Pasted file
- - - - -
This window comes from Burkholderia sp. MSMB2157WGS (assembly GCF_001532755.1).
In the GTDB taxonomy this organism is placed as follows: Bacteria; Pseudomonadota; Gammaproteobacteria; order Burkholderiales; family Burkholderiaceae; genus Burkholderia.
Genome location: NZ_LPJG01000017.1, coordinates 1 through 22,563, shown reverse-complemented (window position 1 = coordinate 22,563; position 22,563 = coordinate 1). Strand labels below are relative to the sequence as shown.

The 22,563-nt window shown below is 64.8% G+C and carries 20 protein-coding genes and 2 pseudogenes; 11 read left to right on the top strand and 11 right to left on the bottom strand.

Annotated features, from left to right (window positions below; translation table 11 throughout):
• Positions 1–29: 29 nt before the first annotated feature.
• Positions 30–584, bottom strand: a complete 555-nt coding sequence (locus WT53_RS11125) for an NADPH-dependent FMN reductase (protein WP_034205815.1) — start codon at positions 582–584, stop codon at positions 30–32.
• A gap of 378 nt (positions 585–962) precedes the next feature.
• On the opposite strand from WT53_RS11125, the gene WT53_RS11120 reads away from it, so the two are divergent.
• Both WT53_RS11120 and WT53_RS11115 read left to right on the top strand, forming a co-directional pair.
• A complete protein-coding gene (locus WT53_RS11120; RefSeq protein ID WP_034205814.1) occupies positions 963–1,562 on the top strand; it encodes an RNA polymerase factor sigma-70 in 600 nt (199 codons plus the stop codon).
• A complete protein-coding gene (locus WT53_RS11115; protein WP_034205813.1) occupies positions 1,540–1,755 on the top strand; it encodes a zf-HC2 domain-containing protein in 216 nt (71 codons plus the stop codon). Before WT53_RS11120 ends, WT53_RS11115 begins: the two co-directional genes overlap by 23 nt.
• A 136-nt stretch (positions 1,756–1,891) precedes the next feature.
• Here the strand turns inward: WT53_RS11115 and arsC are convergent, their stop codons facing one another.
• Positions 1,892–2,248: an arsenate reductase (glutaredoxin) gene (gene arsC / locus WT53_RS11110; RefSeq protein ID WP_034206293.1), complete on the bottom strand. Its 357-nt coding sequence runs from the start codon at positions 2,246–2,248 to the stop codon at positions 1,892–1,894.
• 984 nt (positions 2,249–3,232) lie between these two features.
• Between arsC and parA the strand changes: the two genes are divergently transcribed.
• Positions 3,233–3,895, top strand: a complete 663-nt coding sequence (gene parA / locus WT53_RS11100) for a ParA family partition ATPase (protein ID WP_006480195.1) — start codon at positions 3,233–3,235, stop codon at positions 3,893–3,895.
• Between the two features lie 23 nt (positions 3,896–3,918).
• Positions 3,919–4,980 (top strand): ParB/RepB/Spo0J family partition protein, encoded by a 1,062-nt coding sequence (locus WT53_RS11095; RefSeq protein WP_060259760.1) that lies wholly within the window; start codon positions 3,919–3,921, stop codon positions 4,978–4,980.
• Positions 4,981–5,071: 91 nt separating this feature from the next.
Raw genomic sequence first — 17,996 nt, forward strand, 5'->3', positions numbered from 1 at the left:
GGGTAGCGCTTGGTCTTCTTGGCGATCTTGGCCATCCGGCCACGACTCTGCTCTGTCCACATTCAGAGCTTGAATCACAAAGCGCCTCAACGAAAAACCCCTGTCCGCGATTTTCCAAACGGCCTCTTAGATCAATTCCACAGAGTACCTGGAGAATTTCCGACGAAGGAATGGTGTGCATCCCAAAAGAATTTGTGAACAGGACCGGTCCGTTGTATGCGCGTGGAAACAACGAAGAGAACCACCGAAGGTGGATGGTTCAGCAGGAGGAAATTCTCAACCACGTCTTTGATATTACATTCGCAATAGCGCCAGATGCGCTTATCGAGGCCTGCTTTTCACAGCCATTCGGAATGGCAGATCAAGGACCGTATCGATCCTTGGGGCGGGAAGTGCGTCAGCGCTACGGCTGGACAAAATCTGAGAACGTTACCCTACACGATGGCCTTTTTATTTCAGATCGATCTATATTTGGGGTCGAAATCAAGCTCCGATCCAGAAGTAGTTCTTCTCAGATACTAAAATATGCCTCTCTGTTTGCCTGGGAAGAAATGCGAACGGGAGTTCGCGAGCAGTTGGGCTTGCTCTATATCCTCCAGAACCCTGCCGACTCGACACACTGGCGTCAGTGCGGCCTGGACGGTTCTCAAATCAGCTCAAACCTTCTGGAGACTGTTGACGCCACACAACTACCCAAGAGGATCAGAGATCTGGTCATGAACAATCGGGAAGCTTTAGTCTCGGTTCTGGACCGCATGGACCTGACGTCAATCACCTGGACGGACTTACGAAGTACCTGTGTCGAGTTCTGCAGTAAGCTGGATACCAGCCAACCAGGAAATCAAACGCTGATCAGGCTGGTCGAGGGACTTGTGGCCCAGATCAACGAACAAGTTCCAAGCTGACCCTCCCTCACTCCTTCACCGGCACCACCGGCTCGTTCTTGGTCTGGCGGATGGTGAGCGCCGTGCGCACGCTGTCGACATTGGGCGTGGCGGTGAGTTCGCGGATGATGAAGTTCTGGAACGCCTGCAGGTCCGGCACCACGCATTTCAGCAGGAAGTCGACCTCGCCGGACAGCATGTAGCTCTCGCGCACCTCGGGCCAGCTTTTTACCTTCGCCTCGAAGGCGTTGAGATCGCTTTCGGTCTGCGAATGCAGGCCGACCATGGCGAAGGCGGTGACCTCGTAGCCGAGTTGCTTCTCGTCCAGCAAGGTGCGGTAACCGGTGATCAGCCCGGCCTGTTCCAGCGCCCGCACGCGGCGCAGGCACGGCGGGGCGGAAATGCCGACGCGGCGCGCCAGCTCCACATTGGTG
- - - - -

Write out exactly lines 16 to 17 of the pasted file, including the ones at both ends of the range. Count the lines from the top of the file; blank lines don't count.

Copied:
• 984 nt (positions 2,249–3,232) lie between these two features.
• Between arsC and parA the strand changes: the two genes are divergently transcribed.